Microsoft Surface tablet price the least of IT pros' concerns

Money is no issue for IT pros considering the new Microsoft Surface tablet. Its app ecosystem and its productivity value are still major concerns.

If you ask IT pros what they care about most when they choose a tablet (other than the iPad) for the enterprise, you might guess they will say pricing.

You'd guess wrong.

In fact, Microsoft recently disclosed pricing for its ARM-based Surface tablets that puts it on par with Apple's iPad. For many IT pros, it's not enough to drive lasting interest in the device because the true value of the product remains in question.

"Enterprises might buy 10 to 15 [tablets] to kick the tires, but after that it's a different story," said Brian Katz, director of mobile engineering for Sanofi Pharmaceuticals, based in Bridgewater, N.J.

Prices for the Microsoft Surface tablet, which runs Windows RT, will start at $499 for the 32 GB version without the Touch Cover, which is a keyboard/cover hybrid. A 32 GB version that includes the Touch Cover will cost $599. Microsoft also sells a 64 GB model for $699 with a Touch Cover included.

Having Office is a big differentiator favoring the Surface tablet over the iPad, but it's unclear how robust Office will be on Microsoft's tablets, Katz said. Another drawback is that the keyboard cover isn't included in the price of the tablet.

"If you can't use the [Surface] for work, then what's the point?" Katz said. "Do these devices make sense if an organization's iPad program is going well? No. There's nothing about the Surface I've seen that makes me think businesses would prefer it over the tried and tested iPad."

Two versions of the Microsoft Surface tablet -- double the confusion

Another common complaint is that having two versions of the Surface tablet (the RT and the x86-based Pro) could create market confusion for both consumers and enterprise IT shops.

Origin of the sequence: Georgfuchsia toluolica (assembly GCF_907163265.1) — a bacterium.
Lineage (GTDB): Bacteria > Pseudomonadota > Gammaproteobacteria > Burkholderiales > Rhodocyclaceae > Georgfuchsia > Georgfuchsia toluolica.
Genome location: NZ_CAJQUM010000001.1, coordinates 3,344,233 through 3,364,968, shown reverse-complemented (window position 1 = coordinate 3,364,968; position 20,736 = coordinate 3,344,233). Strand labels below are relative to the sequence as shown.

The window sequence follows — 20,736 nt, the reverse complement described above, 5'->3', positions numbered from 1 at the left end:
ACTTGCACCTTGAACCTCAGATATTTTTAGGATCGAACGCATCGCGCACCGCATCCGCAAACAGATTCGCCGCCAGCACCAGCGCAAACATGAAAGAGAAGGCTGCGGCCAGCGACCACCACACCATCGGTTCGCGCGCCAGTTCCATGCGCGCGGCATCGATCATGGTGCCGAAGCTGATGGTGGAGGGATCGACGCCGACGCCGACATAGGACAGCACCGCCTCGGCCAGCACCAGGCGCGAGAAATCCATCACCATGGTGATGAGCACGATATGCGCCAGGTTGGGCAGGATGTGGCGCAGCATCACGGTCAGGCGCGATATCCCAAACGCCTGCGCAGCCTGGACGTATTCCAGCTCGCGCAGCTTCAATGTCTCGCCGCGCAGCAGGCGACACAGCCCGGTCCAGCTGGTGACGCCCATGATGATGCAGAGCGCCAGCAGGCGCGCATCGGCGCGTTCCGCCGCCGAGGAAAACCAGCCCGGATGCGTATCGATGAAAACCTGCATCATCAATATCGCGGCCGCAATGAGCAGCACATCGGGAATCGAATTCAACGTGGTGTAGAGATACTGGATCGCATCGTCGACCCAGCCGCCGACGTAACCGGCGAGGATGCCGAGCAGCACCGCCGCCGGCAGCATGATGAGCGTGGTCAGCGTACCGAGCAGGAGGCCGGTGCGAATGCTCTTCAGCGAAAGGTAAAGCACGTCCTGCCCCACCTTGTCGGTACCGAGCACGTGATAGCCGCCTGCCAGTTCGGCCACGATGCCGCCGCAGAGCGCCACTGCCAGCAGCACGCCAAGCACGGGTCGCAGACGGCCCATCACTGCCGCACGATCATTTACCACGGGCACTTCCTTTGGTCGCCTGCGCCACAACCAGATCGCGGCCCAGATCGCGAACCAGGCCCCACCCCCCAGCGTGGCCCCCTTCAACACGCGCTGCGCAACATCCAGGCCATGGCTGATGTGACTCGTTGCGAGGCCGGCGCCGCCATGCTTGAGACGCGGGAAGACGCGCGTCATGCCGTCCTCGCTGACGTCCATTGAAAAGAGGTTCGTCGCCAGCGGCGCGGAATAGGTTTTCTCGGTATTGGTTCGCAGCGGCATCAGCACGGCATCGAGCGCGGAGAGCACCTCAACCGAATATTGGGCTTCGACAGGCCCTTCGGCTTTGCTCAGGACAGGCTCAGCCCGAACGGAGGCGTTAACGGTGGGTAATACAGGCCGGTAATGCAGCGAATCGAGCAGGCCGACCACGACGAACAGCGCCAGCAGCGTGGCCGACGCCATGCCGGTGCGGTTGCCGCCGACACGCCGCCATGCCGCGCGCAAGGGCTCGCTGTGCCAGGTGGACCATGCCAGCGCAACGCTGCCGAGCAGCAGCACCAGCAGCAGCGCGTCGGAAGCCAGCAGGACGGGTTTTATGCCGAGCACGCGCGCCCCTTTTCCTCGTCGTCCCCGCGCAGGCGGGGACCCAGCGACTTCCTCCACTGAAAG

The Surface Pro seems to be the preferred version of the device for IT shops because it can run existing legacy applications in desktop mode, can be managed with Microsoft's Systems Center, can be plugged in to Active Directory, and supports Exchange and ActiveSync via Outlook. "What company today doesn't use Exchange?" said Jack Gold, an IT consultant at J. Gold Associates, based in Ashland, Mass. "So many companies use Outlook because it does stuff that a generic email client can't do, like setting up a meeting. What good is the Surface RT if you can't use Outlook on it?"

Microsoft has not said whether the Surface RT has those capabilities, or whether its application ecosystem will be competitive with the abundance of apps that exist for iOS and Android devices.

Plus, the operating system, Office and a few other apps come pre-installed in the 32 GB version of the Surface tablet. That means users will have only approximately 20 GB of usable hard-drive space. In comparison, the iPad typically uses just 2 GB of hard drive space for the OS and several apps.

Further, pricing hasn't been revealed for the Surface Pro, which will be priced comparably to ultrabooks and won't be available for another three months, according to Microsoft.

One IT manager said he thinks he will steer his end users to the Surface Pro if they are looking for full functionality on a device.

"The confusing thing is that both OSes are basically the same" said Scott Ladewig, a network and operations manager at Washington University in St. Louis. "There's danger because they look the same, act the same, but aren't the same. If I give up having legacy apps by using RT, what am I gaining with app availability and battery life?"

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Though the Surface Pro will be more enterprise-ready out of the box, it's probably too costly for users who buy their own devices, Ladewig said. Even though he said he is excited to test out the device and believes a Surface tablet would plug into the university's Microsoft environment more seamlessly than other tablets, he wonders whether end users would choose it, given their other tablet options. Google and both provide clear reasons for an end user to choose a Nexus tablet or Kindle Fire as an alternative to the iPad.

Beyond the price, Microsoft hasn't demonstrated to IT departments any management or support advantages for its tablet, or what apps are available, Gold said.

"There are going to be a number of companies that will look seriously at Windows-based tablets because they have the infrastructure in place and they've been managing PCs forever," Gold said. "But a lower price doesn't do any good if the tool doesn't meet your need."

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